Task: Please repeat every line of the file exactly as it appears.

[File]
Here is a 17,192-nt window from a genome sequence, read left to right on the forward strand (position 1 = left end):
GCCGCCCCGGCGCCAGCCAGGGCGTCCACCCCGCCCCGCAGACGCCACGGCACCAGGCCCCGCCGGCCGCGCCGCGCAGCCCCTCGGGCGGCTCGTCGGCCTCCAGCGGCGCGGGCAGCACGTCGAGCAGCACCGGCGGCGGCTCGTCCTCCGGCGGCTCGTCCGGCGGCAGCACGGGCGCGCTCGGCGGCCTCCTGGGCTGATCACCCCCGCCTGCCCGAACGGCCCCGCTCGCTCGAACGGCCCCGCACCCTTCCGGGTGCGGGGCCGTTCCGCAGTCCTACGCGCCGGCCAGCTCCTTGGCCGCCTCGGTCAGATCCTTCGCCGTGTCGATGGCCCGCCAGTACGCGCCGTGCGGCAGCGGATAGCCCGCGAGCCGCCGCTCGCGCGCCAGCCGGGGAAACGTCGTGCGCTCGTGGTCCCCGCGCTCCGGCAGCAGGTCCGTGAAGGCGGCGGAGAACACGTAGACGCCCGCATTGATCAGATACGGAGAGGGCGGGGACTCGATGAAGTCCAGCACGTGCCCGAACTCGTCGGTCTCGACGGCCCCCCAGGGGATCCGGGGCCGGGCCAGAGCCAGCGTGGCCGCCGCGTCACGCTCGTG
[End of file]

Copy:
Here is a 17,192-nt window from a genome sequence, read left to right on the forward strand (position 1 = left end):
GCCGCCCCGGCGCCAGCCAGGGCGTCCACCCCGCCCCGCAGACGCCACGGCACCAGGCCCCGCCGGCCGCGCCGCGCAGCCCCTCGGGCGGCTCGTCGGCCTCCAGCGGCGCGGGCAGCACGTCGAGCAGCACCGGCGGCGGCTCGTCCTCCGGCGGCTCGTCCGGCGGCAGCACGGGCGCGCTCGGCGGCCTCCTGGGCTGATCACCCCCGCCTGCCCGAACGGCCCCGCTCGCTCGAACGGCCCCGCACCCTTCCGGGTGCGGGGCCGTTCCGCAGTCCTACGCGCCGGCCAGCTCCTTGGCCGCCTCGGTCAGATCCTTCGCCGTGTCGATGGCCCGCCAGTACGCGCCGTGCGGCAGCGGATAGCCCGCGAGCCGCCGCTCGCGCGCCAGCCGGGGAAACGTCGTGCGCTCGTGGTCCCCGCGCTCCGGCAGCAGGTCCGTGAAGGCGGCGGAGAACACGTAGACGCCCGCATTGATCAGATACGGAGAGGGCGGGGACTCGATGAAGTCCAGCACGTGCCCGAACTCGTCGGTCTCGACGGCCCCCCAGGGGATCCGGGGCCGGGCCAGAGCCAGCGTGGCCGCCGCGTCACGCTCGTG